1. Go over blog mechanics
  2. Expectations for short papers
  3. Evaluation percentages
  4. Boyle discussion

questions for discussion

**I have aggregated all the comments and listed them here.

In addition, key terms/points in Boyle we need to address and unpack in relation to both his social theory of information and our own:
  1. public / private dichotomy
  2. the public domain
  3. incentive
  4. romantic author
  5. originality
  6. distributive justice
  7. metaphors in use around information (ie "marketplace of ideas)
  8. frontiers/information grab
  9. property
We can add to this list in class.

As academics who can be both the victim and the perpetrators of “fair use” laws, how do each of us feel about the idea of un-sourced uses of information (aka plagiarism)?" -Rachel

Boyle (1996) makes a compelling argument about the complexities of ownership of genetic   
material. In the case of John Moore, his genetic material was unique enough to be of use to scientists.  At  which point does the “expression” of how our bodies made our genetic material become unique enough that we should be able to retain ownership of it?  In other words, when does our unique expression of genetic material outweigh the expression of use as prescribed by scientists?" -Rachel

Boyle’s book provides a “road map” for analyzing the social and political aspects of information regulation. He discusses some of the ways he would like to see our system change, but points the reader to the Bellagio Declaration as an example of how the current approach to IP might be revised. What did you make of this document (p. 192-200)? Do you think that its suggestions for change are consistent with Boyle’s analysis? - Jen

Our information society has changed since 1996. I think about big data, SOPA/PIPA, and the debate over who owns the online user information harvested by corporations like Facebook and Google. Boyle’s fear of “information overload” (p. 179-180) baffles me, but generally I find his book useful to thinking about current IP issues. In what ways, if at all, has Boyle’s “road map” helped you to rethink your understanding of current information issues? -Jen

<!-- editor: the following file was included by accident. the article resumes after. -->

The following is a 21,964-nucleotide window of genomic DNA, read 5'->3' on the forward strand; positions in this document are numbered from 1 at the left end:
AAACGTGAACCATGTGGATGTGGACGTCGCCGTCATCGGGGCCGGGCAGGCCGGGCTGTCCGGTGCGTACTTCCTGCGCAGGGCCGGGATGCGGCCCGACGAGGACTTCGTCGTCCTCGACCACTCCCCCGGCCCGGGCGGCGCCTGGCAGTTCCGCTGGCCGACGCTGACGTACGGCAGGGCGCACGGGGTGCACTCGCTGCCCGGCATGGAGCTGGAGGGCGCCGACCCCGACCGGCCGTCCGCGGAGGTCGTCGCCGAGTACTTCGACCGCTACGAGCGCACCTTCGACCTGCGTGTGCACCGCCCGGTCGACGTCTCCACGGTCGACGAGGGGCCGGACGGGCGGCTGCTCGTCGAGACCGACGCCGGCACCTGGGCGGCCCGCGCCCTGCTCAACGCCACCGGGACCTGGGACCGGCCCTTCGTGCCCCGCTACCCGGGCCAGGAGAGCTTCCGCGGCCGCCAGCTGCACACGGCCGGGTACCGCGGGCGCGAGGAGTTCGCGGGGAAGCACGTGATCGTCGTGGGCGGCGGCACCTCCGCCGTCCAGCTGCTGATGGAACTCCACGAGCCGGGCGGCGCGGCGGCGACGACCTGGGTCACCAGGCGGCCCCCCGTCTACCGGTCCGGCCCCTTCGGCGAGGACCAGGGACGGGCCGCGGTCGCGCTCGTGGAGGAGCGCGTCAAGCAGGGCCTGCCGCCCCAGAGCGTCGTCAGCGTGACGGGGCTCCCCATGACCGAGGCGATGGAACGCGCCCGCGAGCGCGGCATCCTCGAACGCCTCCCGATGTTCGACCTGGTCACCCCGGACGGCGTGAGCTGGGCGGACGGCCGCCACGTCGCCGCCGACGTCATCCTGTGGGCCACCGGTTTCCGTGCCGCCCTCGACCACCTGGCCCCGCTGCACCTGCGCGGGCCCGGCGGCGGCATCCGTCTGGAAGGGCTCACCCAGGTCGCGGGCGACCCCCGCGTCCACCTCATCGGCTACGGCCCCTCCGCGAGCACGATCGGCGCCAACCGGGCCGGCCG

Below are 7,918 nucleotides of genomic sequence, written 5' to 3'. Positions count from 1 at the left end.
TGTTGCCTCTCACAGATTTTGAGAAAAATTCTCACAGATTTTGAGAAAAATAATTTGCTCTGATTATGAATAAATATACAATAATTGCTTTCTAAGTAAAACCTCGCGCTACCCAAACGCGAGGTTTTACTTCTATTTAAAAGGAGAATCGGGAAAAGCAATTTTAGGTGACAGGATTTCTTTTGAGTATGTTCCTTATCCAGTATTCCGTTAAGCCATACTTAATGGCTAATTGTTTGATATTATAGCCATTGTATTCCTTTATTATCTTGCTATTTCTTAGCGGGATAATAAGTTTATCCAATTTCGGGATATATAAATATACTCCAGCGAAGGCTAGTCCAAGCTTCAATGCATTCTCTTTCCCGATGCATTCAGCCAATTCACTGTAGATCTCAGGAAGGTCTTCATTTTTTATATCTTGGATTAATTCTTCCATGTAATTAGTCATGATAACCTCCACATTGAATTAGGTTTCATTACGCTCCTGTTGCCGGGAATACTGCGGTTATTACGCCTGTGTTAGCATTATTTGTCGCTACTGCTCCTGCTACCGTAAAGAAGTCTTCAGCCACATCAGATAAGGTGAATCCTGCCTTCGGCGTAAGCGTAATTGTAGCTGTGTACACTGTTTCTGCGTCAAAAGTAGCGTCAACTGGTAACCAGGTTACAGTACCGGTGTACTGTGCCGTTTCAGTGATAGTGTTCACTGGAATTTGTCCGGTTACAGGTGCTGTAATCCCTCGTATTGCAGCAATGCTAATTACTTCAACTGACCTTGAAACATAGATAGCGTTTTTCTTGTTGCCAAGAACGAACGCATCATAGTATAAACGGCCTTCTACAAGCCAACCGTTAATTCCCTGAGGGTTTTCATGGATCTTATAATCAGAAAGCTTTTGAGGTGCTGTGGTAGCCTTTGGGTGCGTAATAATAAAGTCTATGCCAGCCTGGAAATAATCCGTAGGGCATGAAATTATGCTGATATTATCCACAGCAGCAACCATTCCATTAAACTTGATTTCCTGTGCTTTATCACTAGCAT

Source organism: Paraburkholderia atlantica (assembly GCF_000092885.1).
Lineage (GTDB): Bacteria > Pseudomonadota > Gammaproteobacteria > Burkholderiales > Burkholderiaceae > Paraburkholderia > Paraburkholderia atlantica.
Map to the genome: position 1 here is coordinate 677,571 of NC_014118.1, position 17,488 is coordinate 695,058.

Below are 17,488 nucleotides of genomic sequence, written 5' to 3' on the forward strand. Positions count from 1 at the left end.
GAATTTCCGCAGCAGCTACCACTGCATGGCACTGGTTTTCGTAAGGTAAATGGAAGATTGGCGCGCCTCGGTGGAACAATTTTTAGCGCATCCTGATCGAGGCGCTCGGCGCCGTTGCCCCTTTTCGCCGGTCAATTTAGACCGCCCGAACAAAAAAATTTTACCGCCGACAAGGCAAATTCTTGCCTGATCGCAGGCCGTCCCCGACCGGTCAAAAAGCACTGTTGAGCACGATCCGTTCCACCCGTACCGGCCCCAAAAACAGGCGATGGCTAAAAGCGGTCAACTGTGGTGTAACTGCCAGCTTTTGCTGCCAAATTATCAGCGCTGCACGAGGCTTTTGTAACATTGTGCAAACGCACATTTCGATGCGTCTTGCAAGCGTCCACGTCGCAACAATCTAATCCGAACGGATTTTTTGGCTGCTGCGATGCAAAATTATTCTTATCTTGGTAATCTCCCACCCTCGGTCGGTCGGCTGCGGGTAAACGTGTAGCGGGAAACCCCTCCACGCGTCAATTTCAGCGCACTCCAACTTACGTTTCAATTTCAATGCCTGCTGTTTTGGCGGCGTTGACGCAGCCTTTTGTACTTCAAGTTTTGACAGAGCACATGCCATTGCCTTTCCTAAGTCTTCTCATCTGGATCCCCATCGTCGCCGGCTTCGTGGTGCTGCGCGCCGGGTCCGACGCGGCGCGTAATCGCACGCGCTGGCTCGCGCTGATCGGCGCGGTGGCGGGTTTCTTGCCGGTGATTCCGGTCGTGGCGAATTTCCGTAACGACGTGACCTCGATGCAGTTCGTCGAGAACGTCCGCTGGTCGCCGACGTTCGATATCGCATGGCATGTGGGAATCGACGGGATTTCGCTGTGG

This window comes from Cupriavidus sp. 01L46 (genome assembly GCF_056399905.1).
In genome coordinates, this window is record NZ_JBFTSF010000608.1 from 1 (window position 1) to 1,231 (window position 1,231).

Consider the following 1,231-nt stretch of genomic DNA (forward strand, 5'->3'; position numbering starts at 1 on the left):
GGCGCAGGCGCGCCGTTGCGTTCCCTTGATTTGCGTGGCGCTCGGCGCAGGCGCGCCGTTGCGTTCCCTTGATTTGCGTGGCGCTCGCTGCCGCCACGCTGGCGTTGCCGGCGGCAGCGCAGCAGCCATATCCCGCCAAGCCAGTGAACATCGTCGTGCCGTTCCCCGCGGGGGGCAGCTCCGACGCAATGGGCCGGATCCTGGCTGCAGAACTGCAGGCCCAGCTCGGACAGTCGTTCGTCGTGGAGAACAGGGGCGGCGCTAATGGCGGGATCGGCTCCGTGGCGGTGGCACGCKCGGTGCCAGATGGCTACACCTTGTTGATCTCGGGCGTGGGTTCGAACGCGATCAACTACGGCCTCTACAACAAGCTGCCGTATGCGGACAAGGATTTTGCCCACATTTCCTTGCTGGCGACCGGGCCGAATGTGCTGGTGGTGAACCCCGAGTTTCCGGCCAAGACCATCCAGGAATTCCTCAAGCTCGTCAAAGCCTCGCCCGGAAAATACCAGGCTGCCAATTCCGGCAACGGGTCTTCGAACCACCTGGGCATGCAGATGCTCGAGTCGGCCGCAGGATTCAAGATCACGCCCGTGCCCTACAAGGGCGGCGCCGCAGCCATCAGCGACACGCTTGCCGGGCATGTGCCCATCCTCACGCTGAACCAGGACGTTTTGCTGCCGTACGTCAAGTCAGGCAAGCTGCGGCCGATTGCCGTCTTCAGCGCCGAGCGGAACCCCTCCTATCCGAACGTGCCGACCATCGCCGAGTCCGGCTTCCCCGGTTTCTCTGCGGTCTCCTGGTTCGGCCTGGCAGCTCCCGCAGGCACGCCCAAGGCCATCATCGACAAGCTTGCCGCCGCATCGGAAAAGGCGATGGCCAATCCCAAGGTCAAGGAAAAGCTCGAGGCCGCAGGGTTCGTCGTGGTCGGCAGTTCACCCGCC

Is it possible to include information production in the broader system of labor as understood by modern capitalism? How could information producers be compensated for that labor without creating disadvantages for their sources or audiences (if such is possible)? - Tiffany

The discussion of John Moore made me think about Henrietta Lacks, the protagonist of this year’s Common Reading Book and from whose cancerous cervix came the first “immortal” cell line. Lacks’ story is somewhat similar to Moore’s in that she never received full disclosure and thus was not able to give informed consent for the use of her cells. Further, neither she nor any of her family received any of the profits that resulted from the use of the HeLa cells (which, among many other things, were instrumental in developing a polio vaccine). I’m wondering whether, for any of these kinds of cases, it would be possible to think of these “sources” as part of the labor of creation of information? Or is that going too far? - Tiffany

I will fully admit to being a bit confoozled at present by the intricacies of information economics (Chapter Four). I don’t have a specific question as yet, but I’m hoping we can tease out how Boyle’s argument in this chapter plays out. - Tiffany